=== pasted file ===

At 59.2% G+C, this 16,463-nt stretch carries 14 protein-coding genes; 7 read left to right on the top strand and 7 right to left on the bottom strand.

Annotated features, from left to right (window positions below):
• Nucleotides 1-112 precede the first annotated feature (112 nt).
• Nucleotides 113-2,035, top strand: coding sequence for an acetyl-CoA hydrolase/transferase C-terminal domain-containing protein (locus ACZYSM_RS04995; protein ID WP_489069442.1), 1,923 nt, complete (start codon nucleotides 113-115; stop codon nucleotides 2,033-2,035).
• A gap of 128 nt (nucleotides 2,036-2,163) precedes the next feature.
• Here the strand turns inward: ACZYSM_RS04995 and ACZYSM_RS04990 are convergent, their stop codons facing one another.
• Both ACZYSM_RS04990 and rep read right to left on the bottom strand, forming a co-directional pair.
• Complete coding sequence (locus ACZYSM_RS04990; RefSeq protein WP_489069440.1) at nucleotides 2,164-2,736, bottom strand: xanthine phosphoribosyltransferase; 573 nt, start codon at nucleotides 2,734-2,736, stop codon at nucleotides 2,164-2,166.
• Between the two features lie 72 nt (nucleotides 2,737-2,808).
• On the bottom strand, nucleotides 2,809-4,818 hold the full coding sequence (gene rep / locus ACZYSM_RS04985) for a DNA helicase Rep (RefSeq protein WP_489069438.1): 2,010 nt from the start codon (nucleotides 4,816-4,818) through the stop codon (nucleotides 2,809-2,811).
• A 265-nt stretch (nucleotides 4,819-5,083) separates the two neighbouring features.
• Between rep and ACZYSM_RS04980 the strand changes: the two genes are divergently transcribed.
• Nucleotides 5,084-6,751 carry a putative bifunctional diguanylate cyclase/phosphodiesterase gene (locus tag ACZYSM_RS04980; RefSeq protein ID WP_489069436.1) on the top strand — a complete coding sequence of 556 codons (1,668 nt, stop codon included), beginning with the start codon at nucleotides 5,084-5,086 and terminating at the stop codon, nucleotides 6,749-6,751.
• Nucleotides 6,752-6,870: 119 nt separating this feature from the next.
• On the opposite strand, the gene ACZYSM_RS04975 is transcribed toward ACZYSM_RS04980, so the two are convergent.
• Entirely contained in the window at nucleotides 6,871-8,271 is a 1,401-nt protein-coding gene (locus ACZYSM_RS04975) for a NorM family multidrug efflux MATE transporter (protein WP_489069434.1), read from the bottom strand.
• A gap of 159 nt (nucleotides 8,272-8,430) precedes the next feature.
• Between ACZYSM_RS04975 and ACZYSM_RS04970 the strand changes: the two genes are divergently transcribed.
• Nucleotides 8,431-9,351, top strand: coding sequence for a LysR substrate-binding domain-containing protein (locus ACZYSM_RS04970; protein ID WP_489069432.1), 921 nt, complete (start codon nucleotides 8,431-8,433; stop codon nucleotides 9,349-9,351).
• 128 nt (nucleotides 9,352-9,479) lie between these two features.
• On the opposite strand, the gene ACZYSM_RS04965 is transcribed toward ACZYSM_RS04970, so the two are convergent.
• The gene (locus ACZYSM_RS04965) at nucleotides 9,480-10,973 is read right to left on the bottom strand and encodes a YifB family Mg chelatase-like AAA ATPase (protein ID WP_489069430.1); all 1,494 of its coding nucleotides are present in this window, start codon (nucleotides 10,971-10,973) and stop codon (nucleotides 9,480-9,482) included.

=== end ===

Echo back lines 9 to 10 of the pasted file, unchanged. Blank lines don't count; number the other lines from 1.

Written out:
• Between the two features lie 72 nt (nucleotides 2,737-2,808).
• On the bottom strand, nucleotides 2,809-4,818 hold the full coding sequence (gene rep / locus ACZYSM_RS04985) for a DNA helicase Rep (RefSeq protein WP_489069438.1): 2,010 nt from the start codon (nucleotides 4,816-4,818) through the stop codon (nucleotides 2,809-2,811).